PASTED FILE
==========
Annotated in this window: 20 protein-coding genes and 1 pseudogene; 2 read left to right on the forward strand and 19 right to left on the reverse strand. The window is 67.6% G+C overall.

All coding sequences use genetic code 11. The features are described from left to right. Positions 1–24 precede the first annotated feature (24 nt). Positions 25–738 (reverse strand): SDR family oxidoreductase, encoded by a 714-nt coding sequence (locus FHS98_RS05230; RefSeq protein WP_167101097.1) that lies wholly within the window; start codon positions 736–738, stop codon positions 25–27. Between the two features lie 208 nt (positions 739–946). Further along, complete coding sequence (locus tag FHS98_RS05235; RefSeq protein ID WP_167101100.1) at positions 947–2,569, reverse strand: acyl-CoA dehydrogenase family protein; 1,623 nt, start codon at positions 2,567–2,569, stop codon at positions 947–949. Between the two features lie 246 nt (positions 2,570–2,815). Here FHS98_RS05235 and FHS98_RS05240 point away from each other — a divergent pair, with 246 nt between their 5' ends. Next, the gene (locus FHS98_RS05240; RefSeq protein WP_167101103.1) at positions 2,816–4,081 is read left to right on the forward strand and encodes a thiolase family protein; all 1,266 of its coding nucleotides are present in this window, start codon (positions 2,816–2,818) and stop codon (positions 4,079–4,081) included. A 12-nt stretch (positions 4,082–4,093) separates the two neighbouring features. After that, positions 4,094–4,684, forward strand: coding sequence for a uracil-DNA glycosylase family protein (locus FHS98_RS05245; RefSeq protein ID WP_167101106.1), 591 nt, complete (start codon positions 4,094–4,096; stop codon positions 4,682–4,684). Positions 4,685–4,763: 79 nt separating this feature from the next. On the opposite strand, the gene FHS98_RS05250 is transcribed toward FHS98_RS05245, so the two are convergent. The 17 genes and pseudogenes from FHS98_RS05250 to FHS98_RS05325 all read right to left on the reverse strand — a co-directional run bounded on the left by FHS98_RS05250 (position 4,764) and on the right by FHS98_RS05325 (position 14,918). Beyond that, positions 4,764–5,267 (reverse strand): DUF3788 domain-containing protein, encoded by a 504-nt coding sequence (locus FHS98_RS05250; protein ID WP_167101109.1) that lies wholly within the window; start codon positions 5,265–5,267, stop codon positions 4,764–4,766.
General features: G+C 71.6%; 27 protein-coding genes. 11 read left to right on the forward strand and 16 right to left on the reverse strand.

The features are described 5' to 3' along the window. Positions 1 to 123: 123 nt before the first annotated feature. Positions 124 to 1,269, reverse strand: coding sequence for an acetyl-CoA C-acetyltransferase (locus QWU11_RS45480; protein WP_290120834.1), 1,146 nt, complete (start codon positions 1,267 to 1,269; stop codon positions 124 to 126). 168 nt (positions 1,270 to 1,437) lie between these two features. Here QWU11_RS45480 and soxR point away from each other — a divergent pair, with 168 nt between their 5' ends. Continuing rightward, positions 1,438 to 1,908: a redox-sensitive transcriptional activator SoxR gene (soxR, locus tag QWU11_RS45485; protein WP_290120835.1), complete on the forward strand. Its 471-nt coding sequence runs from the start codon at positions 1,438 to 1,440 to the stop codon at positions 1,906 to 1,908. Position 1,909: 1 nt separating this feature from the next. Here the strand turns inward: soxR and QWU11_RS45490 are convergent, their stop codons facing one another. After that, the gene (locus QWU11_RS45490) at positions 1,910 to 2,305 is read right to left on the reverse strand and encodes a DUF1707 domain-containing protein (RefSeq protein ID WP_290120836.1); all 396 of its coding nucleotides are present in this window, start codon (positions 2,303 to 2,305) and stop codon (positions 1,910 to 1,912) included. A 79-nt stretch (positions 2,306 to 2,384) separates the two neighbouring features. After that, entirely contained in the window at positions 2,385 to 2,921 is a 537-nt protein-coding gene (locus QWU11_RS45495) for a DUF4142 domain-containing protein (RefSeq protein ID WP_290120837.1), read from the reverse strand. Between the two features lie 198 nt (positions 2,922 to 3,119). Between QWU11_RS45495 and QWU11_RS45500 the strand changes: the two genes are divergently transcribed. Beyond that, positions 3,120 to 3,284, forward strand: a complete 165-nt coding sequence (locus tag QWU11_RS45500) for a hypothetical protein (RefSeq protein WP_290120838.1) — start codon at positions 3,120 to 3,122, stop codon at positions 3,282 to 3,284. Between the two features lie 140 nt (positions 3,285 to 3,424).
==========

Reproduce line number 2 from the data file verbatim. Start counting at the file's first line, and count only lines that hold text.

All coding sequences use genetic code 11. The features are described from left to right. Positions 1–24 precede the first annotated feature (24 nt). Positions 25–738 (reverse strand): SDR family oxidoreductase, encoded by a 714-nt coding sequence (locus FHS98_RS05230; RefSeq protein WP_167101097.1) that lies wholly within the window; start codon positions 736–738, stop codon positions 25–27. Between the two features lie 208 nt (positions 739–946). Further along, complete coding sequence (locus tag FHS98_RS05235; RefSeq protein ID WP_167101100.1) at positions 947–2,569, reverse strand: acyl-CoA dehydrogenase family protein; 1,623 nt, start codon at positions 2,567–2,569, stop codon at positions 947–949. Between the two features lie 246 nt (positions 2,570–2,815). Here FHS98_RS05235 and FHS98_RS05240 point away from each other — a divergent pair, with 246 nt between their 5' ends. Next, the gene (locus FHS98_RS05240; RefSeq protein WP_167101103.1) at positions 2,816–4,081 is read left to right on the forward strand and encodes a thiolase family protein; all 1,266 of its coding nucleotides are present in this window, start codon (positions 2,816–2,818) and stop codon (positions 4,079–4,081) included. A 12-nt stretch (positions 4,082–4,093) separates the two neighbouring features. After that, positions 4,094–4,684, forward strand: coding sequence for a uracil-DNA glycosylase family protein (locus FHS98_RS05245; RefSeq protein ID WP_167101106.1), 591 nt, complete (start codon positions 4,094–4,096; stop codon positions 4,682–4,684). Positions 4,685–4,763: 79 nt separating this feature from the next. On the opposite strand, the gene FHS98_RS05250 is transcribed toward FHS98_RS05245, so the two are convergent. The 17 genes and pseudogenes from FHS98_RS05250 to FHS98_RS05325 all read right to left on the reverse strand — a co-directional run bounded on the left by FHS98_RS05250 (position 4,764) and on the right by FHS98_RS05325 (position 14,918). Beyond that, positions 4,764–5,267 (reverse strand): DUF3788 domain-containing protein, encoded by a 504-nt coding sequence (locus FHS98_RS05250; protein ID WP_167101109.1) that lies wholly within the window; start codon positions 5,265–5,267, stop codon positions 4,764–4,766.